With technologies such as node.js, the front end developers are taking over the entire development stack; back end developers beware! However, these are the few among the many, the super nerds behind Javascript-heavy conferences such as Web Rebels, where a typical Event Apart attendee would head for the bar after 5 minutes.

The average front end developer still doesn’t quite grasp what the HTML 5 article element is for; lesser still understand that its name means “individual thing” rather than “literary composition”.

Forget all the more complicated facets of the trade; we as a group are still googling for answers to the most fundamental parts of a specification that’s been around for years. The very building blocks of the web language that we could so easily check and teach ourselves have become roadblocks.

Herein lies the quandary for the future of the amateur or semi-professional front-ender. Although many still struggle with fundamentals, they’re now expected to master more vexing concepts relating to accessibility. They’re expected to utilize something most humans struggle with on a daily basis:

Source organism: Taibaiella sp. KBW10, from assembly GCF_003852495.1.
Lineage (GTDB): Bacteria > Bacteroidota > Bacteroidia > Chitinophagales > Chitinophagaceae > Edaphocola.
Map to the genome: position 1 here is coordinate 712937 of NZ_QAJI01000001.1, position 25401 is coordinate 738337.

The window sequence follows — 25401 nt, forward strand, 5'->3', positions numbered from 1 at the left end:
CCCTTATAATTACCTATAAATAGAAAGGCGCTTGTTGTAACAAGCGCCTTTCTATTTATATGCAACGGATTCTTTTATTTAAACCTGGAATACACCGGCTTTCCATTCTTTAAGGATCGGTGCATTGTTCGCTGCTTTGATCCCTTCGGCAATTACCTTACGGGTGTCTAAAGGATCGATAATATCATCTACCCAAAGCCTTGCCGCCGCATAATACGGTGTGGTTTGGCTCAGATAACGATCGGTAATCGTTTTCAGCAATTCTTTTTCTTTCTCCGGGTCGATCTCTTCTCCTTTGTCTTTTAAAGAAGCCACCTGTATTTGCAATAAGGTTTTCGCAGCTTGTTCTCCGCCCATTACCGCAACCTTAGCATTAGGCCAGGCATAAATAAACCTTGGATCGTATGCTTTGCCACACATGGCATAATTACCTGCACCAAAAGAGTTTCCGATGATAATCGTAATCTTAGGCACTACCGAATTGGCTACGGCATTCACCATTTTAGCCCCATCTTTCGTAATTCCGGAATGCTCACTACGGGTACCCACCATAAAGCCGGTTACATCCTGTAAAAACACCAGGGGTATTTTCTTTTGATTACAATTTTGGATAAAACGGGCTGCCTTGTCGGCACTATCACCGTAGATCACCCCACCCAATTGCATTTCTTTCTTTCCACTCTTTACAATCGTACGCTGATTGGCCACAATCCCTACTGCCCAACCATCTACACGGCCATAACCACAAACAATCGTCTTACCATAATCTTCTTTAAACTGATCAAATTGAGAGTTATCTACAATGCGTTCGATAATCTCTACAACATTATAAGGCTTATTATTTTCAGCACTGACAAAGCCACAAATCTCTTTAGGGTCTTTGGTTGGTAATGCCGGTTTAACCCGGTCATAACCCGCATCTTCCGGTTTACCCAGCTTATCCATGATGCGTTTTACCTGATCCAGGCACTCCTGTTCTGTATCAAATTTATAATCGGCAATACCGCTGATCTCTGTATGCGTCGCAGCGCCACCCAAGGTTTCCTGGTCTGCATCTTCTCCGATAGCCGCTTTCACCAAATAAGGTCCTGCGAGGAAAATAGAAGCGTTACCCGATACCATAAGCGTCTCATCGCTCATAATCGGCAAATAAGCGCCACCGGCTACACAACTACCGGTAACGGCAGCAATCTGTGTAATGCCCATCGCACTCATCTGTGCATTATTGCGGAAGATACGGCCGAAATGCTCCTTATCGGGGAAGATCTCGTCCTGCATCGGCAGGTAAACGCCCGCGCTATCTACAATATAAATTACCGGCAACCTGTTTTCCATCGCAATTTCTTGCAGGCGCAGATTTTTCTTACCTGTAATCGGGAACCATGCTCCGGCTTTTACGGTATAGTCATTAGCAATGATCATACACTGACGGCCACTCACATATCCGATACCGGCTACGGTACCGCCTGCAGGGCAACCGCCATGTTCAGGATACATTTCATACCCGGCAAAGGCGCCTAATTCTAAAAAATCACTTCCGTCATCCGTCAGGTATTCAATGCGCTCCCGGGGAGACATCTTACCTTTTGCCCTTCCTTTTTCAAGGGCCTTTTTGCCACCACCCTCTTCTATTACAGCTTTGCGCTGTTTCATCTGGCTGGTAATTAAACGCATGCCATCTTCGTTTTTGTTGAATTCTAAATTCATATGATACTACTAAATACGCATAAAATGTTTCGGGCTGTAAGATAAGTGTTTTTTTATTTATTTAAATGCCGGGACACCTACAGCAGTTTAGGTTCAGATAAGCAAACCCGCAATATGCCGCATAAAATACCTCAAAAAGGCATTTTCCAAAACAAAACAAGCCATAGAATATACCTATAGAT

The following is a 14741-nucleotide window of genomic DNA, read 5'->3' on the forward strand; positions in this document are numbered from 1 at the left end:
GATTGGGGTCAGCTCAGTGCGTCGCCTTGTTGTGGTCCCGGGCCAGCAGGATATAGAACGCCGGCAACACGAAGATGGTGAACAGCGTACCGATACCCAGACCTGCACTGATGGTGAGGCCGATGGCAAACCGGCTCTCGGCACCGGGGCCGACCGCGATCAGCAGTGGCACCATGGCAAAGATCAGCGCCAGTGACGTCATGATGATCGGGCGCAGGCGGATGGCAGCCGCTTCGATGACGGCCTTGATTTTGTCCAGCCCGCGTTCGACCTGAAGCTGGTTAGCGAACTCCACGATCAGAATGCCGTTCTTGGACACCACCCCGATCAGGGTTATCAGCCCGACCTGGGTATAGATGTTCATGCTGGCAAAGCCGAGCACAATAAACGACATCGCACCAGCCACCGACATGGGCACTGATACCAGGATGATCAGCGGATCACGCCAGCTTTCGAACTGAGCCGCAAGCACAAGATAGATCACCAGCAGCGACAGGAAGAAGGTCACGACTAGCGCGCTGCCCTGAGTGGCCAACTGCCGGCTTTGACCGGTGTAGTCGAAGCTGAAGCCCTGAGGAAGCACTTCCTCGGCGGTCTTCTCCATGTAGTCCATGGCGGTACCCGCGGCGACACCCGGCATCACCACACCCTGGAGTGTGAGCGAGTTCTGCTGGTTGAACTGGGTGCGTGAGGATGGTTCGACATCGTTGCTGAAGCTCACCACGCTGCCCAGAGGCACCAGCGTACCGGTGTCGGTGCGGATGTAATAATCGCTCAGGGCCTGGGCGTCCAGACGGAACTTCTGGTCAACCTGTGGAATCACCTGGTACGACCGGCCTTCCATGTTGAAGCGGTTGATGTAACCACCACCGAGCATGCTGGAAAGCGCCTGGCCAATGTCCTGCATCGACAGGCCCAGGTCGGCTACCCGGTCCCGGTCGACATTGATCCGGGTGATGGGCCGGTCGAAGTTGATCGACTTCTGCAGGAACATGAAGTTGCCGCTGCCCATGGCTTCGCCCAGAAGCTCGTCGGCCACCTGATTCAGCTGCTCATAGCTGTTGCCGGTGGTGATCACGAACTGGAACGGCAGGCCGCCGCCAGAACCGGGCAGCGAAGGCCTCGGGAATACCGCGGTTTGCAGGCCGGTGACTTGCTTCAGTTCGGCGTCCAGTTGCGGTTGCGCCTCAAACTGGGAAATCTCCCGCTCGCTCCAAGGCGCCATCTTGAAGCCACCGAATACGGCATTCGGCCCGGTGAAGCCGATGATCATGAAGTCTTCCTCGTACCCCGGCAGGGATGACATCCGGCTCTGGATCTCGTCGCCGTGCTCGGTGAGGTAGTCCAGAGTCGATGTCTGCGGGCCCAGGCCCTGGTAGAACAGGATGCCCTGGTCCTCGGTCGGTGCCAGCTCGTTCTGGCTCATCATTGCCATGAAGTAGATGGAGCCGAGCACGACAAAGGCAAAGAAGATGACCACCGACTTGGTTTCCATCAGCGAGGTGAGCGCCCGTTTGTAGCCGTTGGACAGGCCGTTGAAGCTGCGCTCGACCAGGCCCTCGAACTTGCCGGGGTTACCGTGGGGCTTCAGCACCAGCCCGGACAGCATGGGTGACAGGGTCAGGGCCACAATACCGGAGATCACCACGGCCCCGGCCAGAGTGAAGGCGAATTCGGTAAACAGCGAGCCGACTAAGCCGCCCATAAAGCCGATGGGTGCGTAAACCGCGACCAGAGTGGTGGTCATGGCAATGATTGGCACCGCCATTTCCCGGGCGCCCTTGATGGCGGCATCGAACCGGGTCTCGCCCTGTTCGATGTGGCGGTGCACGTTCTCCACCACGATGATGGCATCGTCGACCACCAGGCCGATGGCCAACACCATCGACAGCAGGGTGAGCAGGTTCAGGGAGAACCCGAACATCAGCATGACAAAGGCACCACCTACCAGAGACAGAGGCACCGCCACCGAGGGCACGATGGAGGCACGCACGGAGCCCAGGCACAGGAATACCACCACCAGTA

Empathy.

Customers of web development services, beware the key account manager, the sales rep, who claims new accessibility requirements will not cost more. The simple truth is that understanding, breathing, living accessibility requires a cognitive load that simply has not been a requirement earlier: giving a damn. About other people, about not just making it work for people like yourself, but everyone else who has been shut out of participating in the glorious web revolution.

Making something “work” on the web is easy; hacking something together that has the appearance of working is what developers do all the time, especially if they’ve been fitted with a straightjacket by their project or sales manager.

Making something actually work, for all types of users, requires a developer to put themselves in a plethora of other people’s shoes, to understand their needs, their limits, their challenges – their ways of interacting with the site being made. It requires a developer to ensure that what they’re making is usable by everyone, according to the accessibility requirements they’ve been expected to fulfil.